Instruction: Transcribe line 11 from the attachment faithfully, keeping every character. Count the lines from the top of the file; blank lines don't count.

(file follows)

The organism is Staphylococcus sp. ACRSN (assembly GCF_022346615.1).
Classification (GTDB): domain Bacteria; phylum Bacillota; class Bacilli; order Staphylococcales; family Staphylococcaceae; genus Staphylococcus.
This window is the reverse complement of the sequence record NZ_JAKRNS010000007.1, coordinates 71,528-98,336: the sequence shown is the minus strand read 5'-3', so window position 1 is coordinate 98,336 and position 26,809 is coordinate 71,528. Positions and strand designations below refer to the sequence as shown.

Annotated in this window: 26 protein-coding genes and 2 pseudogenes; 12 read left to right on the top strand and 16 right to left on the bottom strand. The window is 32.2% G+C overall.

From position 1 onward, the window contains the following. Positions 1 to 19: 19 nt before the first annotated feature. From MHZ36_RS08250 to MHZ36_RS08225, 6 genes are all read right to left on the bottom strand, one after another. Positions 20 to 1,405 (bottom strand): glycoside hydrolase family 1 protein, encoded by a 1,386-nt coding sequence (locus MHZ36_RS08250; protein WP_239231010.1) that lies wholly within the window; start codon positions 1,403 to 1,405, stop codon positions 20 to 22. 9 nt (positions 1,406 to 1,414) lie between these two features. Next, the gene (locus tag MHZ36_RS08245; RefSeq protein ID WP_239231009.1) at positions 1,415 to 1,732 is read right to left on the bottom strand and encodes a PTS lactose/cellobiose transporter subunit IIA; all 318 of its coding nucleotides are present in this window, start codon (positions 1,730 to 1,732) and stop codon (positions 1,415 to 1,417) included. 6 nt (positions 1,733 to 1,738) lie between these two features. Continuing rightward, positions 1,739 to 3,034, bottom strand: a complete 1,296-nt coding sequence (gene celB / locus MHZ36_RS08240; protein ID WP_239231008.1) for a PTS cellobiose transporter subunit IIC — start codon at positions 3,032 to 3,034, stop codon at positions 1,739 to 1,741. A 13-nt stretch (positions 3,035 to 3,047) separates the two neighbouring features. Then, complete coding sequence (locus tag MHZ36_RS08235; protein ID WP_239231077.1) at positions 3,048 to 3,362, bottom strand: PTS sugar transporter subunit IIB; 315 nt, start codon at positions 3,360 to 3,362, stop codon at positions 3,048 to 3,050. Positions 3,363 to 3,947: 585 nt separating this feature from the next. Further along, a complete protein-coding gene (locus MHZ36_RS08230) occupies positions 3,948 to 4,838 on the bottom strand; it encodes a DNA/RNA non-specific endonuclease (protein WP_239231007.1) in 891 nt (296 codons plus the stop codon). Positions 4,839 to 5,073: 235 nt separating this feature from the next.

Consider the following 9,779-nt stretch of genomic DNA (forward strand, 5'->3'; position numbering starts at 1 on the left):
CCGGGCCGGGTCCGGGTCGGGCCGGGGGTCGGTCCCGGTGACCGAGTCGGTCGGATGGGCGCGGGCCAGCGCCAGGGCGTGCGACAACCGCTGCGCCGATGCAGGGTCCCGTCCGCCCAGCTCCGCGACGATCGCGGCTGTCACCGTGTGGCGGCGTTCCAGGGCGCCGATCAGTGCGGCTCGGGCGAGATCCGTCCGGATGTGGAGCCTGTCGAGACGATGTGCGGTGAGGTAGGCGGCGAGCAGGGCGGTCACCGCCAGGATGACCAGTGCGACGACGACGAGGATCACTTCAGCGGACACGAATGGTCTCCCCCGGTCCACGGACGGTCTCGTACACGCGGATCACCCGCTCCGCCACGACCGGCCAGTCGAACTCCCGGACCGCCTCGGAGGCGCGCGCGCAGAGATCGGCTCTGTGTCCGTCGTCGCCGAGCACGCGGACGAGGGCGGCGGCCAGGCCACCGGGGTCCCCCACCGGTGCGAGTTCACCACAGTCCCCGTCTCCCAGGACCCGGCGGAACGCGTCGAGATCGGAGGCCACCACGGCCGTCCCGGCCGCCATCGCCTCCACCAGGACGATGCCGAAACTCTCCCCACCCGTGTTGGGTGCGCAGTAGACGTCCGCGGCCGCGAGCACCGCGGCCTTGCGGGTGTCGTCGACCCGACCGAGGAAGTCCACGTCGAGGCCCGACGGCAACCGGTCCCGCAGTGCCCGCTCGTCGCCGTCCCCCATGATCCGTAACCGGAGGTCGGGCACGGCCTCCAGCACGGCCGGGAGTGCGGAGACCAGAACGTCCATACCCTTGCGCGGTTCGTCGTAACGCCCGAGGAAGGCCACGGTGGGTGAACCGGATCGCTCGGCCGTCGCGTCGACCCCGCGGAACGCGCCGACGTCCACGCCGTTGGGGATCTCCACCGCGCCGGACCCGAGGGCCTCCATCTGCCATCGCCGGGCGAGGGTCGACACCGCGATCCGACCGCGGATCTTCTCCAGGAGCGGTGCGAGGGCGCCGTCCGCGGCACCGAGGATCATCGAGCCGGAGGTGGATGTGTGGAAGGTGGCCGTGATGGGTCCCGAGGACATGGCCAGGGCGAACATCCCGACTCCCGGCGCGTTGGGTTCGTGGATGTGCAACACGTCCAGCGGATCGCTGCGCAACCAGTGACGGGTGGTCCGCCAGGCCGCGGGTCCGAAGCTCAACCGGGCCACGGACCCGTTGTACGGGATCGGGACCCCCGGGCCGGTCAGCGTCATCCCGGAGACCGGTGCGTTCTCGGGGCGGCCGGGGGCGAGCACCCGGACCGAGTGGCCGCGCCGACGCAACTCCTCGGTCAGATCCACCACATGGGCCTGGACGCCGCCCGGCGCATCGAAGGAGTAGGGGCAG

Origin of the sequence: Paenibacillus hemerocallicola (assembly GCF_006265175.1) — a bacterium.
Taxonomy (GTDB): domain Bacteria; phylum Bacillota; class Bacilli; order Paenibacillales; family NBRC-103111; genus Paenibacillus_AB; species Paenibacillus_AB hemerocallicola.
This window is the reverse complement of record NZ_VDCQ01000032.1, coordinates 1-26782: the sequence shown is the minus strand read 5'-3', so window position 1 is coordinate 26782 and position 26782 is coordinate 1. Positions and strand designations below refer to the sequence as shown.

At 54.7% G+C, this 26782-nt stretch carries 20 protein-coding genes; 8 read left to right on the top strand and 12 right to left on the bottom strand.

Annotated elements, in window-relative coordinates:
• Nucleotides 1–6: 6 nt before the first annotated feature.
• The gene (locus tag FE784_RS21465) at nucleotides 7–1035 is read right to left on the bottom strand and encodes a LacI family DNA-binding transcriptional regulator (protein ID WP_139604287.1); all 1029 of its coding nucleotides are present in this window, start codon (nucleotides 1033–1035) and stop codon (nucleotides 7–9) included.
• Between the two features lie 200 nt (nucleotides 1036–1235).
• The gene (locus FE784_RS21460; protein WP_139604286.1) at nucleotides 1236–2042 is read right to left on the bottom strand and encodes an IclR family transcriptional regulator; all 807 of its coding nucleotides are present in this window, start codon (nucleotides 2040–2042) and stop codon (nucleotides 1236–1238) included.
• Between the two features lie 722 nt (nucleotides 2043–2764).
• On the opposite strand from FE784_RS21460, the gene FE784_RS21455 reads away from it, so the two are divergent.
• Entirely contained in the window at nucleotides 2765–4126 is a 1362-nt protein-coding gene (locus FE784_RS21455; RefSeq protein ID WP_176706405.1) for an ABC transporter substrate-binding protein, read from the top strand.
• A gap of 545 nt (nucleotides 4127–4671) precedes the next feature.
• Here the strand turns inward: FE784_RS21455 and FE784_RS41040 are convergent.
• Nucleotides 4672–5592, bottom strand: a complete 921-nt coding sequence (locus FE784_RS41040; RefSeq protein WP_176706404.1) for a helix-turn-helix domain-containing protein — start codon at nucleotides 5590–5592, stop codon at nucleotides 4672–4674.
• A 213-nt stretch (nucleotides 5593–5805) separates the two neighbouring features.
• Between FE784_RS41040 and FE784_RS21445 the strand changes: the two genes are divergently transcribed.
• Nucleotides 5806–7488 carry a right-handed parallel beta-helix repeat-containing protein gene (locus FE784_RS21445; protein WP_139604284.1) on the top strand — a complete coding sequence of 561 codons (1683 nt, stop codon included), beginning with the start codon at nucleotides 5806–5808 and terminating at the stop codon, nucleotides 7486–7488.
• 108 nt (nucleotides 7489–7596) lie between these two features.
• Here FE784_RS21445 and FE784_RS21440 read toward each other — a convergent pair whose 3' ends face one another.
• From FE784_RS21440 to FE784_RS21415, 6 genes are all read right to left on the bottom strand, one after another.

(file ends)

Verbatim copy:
At 54.7% G+C, this 26782-nt stretch carries 20 protein-coding genes; 8 read left to right on the top strand and 12 right to left on the bottom strand.